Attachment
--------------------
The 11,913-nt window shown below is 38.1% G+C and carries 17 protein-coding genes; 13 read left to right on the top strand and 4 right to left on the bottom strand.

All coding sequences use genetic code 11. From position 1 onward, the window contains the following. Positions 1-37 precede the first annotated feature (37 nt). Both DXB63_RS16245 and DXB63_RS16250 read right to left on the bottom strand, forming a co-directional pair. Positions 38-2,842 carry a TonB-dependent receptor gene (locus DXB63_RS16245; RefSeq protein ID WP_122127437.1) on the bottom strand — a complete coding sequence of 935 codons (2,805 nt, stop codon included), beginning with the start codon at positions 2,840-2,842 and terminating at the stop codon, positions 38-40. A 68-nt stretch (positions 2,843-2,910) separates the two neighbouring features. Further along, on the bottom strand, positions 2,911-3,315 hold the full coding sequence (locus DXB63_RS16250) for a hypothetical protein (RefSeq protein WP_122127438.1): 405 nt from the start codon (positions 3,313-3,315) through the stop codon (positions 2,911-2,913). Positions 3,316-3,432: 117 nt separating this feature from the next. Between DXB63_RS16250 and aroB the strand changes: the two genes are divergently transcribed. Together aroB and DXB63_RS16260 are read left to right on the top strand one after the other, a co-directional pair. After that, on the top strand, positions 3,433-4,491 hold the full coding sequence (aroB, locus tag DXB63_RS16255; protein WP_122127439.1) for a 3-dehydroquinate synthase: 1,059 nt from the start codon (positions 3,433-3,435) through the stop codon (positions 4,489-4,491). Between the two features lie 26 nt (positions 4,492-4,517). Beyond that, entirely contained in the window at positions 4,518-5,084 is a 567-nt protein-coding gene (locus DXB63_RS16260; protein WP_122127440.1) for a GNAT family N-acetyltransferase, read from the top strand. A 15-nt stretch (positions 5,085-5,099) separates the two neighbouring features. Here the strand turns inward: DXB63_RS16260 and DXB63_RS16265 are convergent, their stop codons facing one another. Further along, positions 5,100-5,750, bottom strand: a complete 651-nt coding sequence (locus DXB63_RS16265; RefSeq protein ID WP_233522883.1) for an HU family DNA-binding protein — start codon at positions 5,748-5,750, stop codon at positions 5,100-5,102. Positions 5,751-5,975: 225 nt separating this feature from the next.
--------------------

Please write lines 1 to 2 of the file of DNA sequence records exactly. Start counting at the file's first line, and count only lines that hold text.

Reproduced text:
The 11,913-nt window shown below is 38.1% G+C and carries 17 protein-coding genes; 13 read left to right on the top strand and 4 right to left on the bottom strand.

All coding sequences use genetic code 11. From position 1 onward, the window contains the following. Positions 1-37 precede the first annotated feature (37 nt). Both DXB63_RS16245 and DXB63_RS16250 read right to left on the bottom strand, forming a co-directional pair. Positions 38-2,842 carry a TonB-dependent receptor gene (locus DXB63_RS16245; RefSeq protein ID WP_122127437.1) on the bottom strand — a complete coding sequence of 935 codons (2,805 nt, stop codon included), beginning with the start codon at positions 2,840-2,842 and terminating at the stop codon, positions 38-40. A 68-nt stretch (positions 2,843-2,910) separates the two neighbouring features. Further along, on the bottom strand, positions 2,911-3,315 hold the full coding sequence (locus DXB63_RS16250) for a hypothetical protein (RefSeq protein WP_122127438.1): 405 nt from the start codon (positions 3,313-3,315) through the stop codon (positions 2,911-2,913). Positions 3,316-3,432: 117 nt separating this feature from the next. Between DXB63_RS16250 and aroB the strand changes: the two genes are divergently transcribed. Together aroB and DXB63_RS16260 are read left to right on the top strand one after the other, a co-directional pair. After that, on the top strand, positions 3,433-4,491 hold the full coding sequence (aroB, locus tag DXB63_RS16255; protein WP_122127439.1) for a 3-dehydroquinate synthase: 1,059 nt from the start codon (positions 3,433-3,435) through the stop codon (positions 4,489-4,491). Between the two features lie 26 nt (positions 4,492-4,517). Beyond that, entirely contained in the window at positions 4,518-5,084 is a 567-nt protein-coding gene (locus DXB63_RS16260; protein WP_122127440.1) for a GNAT family N-acetyltransferase, read from the top strand. A 15-nt stretch (positions 5,085-5,099) separates the two neighbouring features. Here the strand turns inward: DXB63_RS16260 and DXB63_RS16265 are convergent, their stop codons facing one another. Further along, positions 5,100-5,750, bottom strand: a complete 651-nt coding sequence (locus DXB63_RS16265; RefSeq protein ID WP_233522883.1) for an HU family DNA-binding protein — start codon at positions 5,748-5,750, stop codon at positions 5,100-5,102. Positions 5,751-5,975: 225 nt separating this feature from the next.